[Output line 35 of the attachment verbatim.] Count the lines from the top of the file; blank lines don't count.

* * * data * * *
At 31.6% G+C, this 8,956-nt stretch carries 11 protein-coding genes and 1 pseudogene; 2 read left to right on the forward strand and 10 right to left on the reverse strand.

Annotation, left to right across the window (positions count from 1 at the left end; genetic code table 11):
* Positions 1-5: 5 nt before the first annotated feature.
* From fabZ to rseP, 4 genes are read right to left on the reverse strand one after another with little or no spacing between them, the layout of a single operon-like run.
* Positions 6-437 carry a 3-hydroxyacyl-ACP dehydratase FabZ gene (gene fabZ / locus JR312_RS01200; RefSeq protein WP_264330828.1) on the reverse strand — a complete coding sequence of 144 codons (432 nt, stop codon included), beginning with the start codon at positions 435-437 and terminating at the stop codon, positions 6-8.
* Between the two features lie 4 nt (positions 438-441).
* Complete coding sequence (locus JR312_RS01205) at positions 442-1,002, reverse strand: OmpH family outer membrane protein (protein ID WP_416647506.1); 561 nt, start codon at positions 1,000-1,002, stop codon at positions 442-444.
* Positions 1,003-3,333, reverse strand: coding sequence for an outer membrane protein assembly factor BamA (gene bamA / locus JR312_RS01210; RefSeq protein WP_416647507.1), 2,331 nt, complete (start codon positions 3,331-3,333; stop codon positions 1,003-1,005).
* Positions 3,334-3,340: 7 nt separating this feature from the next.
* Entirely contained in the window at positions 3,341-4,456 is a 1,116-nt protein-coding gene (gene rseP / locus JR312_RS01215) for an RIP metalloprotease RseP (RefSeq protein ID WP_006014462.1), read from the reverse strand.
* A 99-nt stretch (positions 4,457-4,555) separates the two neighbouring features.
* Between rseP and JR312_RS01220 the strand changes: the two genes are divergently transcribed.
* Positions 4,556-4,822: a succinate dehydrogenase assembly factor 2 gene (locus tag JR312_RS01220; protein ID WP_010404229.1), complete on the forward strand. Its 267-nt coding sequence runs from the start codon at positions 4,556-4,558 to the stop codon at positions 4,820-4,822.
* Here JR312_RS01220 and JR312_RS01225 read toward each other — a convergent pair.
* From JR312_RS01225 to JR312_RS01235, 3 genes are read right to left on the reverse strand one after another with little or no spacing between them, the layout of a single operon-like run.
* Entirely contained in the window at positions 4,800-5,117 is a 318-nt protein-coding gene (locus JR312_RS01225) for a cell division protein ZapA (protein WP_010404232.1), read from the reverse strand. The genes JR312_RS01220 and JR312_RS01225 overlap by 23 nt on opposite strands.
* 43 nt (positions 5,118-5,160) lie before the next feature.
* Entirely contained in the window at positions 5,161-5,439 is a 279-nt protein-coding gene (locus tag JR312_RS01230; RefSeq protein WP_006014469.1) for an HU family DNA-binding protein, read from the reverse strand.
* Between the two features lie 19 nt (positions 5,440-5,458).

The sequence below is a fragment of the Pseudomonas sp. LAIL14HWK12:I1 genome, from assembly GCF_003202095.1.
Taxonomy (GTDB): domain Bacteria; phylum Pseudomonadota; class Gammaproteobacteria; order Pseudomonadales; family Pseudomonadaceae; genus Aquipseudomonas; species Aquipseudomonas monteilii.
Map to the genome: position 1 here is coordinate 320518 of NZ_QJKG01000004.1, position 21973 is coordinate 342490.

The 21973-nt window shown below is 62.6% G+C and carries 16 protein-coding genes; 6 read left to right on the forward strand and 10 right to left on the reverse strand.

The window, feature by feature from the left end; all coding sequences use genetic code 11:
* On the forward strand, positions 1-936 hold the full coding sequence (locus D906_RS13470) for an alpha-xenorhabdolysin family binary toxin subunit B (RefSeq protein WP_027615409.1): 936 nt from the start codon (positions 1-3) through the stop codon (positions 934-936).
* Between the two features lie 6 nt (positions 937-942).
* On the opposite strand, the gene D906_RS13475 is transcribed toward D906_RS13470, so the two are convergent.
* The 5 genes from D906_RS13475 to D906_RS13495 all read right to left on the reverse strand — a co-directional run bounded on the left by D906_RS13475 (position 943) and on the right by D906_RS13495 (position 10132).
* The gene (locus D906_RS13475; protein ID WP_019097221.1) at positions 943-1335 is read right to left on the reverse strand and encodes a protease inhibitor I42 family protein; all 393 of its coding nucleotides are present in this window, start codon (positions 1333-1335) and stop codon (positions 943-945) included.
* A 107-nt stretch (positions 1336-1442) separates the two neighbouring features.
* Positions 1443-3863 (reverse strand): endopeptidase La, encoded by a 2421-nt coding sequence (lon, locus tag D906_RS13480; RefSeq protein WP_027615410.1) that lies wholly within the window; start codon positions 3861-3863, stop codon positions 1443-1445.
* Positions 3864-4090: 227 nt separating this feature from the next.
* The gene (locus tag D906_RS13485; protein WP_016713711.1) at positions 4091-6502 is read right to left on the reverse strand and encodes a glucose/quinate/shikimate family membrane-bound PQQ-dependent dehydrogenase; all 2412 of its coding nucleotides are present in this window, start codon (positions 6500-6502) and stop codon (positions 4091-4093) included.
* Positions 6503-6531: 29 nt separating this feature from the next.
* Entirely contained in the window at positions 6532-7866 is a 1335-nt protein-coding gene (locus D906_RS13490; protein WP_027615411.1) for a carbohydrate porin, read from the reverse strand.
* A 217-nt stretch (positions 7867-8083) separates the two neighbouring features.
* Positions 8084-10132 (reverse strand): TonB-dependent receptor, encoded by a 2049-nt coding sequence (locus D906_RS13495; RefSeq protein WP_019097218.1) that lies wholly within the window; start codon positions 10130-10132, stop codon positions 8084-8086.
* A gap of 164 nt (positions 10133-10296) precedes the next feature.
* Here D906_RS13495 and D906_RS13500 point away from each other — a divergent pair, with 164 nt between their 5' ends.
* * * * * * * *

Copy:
* Entirely contained in the window at positions 6532-7866 is a 1335-nt protein-coding gene (locus D906_RS13490; protein WP_027615411.1) for a carbohydrate porin, read from the reverse strand.